How does an artist make art? It’s a question that philosophers and artists themselves have been trying to answer for millennia, but a new initiative from Google could someday produce an answer in the form of a machine-made neural network. Speaking at Google I/O last week, Google researcher Douglas Eck laid out exactly how the company sees the future of Magenta, its long-term project to build an A.I. that can create new music and visual art all its own.

What’s important to remember about any artistic program trained with machine learning is that it is always, on some level, a hack. Like a timid art school student, it can do nothing more than imitate what it’s seen in the past. Unlike human students, however, it can integrate untold numbers of pieces of art, and apply a mostly unbiased mind to figuring out what, if anything, unites them.

To achieve that complex goal, Google had to start simple. When it comes to visual art, that means working with the simplest drawings there are: doodles. Quick line drawings include no confusing background and few actions to understand, and best of all the object being drawn is usually already distilled down to the smallest overall number of lines that can be used to define it. Google released its Quick, Draw! game to try to get the public to provide as many user-created doodles as possible, and as seen in the video below, the results are already incredible.

As it relates to drawings, the A.I. is looking at all the various attempts to draw a pig and trying to discern what pigness looks like, as opposed to similar-looking four-legged animals — what is the Platonic ideal of a pig? Each time it gets an human pig-doodle as input, the Magenta algorithms incorporate that information into its overall understanding of what pig-doodles look like, and the researchers can make it draw out its answer as it goes.

One interesting aspect of the doodle-model is that it did eventually start to gain some confidence in its own judgements — asked to reconstruct a drawing of an eight-legged pig, Magenta’s A.I. tools drew a more standard, four-legged pig instead. Since the human-drawn input was clearly supposed to be a pig, it simply chose to draw the pig as it understood pigs should be drawn. This could be useful for something like a handwriting analysis program, which tries to turn human chicken-scratch into machine text.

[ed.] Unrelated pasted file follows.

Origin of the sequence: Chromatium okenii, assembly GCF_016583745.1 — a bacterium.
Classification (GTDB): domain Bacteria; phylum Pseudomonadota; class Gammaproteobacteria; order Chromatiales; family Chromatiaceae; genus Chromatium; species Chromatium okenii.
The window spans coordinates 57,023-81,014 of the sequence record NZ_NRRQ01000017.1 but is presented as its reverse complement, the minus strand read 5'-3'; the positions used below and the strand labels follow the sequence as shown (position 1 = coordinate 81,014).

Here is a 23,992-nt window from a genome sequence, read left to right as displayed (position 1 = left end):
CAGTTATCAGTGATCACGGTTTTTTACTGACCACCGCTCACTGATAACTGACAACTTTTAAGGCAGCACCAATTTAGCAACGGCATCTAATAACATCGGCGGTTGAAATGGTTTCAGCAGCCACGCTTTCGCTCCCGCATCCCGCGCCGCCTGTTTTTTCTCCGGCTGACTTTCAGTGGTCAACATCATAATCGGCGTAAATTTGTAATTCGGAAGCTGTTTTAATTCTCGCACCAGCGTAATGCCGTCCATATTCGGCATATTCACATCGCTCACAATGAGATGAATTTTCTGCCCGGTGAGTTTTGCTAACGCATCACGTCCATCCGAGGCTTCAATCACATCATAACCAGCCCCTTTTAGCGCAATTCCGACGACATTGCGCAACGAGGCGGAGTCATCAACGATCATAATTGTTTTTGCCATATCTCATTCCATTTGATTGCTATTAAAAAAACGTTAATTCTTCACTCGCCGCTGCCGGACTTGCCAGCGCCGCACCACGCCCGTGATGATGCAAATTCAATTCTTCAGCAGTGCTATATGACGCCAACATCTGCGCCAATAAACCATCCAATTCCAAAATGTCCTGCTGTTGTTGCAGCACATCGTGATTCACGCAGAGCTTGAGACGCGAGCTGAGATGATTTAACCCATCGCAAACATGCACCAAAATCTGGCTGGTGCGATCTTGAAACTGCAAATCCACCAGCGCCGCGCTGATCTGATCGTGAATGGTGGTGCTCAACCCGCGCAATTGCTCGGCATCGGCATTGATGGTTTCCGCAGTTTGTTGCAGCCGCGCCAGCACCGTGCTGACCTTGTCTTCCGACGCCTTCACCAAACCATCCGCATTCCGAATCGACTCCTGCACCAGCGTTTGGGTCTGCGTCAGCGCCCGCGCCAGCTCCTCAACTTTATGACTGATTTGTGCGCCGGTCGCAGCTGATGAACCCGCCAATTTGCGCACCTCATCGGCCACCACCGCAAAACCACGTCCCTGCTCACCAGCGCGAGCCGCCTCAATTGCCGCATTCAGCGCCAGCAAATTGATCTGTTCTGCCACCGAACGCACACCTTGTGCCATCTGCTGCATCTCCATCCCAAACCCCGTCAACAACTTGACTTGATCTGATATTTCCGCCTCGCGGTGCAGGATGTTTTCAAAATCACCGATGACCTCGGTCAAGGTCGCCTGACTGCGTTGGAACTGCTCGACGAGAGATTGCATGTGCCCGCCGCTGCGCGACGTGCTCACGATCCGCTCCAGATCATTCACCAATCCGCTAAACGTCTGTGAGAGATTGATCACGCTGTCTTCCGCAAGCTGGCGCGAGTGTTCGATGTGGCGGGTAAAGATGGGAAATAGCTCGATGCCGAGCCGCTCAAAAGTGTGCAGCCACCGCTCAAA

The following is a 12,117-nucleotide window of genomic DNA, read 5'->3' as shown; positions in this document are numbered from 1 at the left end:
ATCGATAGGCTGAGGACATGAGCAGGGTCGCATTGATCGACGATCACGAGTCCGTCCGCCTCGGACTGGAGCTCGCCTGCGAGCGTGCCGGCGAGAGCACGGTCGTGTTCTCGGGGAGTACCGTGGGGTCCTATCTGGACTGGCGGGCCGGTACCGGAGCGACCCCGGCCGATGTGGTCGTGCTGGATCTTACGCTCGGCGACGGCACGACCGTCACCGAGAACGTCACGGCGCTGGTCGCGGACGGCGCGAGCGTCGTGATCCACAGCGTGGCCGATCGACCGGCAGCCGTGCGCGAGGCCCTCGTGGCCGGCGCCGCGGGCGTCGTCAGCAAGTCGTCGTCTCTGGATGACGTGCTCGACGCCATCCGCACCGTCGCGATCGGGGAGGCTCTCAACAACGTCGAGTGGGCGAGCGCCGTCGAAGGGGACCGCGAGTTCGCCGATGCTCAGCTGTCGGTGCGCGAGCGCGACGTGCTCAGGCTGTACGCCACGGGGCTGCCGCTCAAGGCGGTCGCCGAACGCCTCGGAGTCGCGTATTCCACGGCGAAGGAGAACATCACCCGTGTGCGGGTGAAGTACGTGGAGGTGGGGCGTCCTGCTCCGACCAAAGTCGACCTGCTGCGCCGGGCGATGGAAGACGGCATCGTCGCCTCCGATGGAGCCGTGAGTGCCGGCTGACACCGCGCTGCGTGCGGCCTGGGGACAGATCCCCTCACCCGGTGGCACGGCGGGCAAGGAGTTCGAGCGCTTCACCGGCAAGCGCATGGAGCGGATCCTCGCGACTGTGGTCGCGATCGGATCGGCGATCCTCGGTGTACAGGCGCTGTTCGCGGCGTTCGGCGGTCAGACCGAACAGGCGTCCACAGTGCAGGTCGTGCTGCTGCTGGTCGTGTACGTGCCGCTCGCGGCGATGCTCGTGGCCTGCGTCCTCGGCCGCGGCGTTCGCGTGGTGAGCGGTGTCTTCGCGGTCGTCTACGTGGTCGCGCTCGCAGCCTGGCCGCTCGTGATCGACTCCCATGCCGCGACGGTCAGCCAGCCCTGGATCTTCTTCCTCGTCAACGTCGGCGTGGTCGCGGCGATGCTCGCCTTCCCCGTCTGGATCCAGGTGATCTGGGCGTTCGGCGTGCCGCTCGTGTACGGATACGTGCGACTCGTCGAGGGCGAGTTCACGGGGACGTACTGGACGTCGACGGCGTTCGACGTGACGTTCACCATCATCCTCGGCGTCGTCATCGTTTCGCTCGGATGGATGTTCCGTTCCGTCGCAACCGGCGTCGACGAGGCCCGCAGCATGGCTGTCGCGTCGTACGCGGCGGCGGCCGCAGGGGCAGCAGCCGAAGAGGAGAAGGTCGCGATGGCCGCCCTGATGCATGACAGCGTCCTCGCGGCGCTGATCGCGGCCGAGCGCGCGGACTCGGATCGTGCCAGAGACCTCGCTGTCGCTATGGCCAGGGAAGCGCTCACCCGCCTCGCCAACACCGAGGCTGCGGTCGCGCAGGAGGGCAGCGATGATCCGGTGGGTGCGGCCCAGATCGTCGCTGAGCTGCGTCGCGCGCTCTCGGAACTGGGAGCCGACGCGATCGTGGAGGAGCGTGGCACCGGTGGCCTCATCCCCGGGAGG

In another truly impressive demonstration, Magenta was able to actually do some basic algebra on art — everything is math to a computer, remember — subtracting bodies from pigs. In the lower example in the image below, notice how the drawing in the brackets works out to a negative body, which then gets added to a full pig, resulting in the removal of the body. How pig-doodle algebra is useful, we still don’t know, but it shows at least the beginnings of an ability to manipulate art on a conceptual level.

In the audio realm, things are arguably even cooler. Last month, the Magenta team announced its music creation A.I., NSynth, and Eck’s talk also showed some fascinating details about what it can do. It’s been looking at music much the way the Quick, Draw! algorithms have been looking at doodles, but due to the nature of music it can apply that understanding in even odder ways. Magenta has been looking at popular music to break it down according to melody and other aspects of composition, but the most intriguing application of Google’s A.I. to music right now is probably in pure audio synthesis.

Just like Magenta’s naive machine approach can take a concept like a “negative body” in stride, it processes sound without any contextual knowledge of where the sound actually comes from. So, when told to produce an all-new sound that is based on both the understanding of what a vibraphone sounds like and what a cow’s moo sounds like, Magneta was more than capable, producing a sort of musical bovine from scratch. By adjusting the amount of vibraphone to cow going into the sample, we have “cow modulator.”

“They pay us to do this work, I just want to point that out,” Eck joked during his talk. “We get paid.”

Magenta is still very early in its quest to make true machine art, producing mostly proofs of concept that show machines can engage with art at all. By building that kind of low-level understanding, of how music works, Magenta could conceivably figure out how to write reliable Top 40 hits — and after that, how successful indie artists innovate on the norm without alienating listeners.

Once it’s done that, even tortured artists won’t be safe from the prospect of having their livelihood taken over by a machine.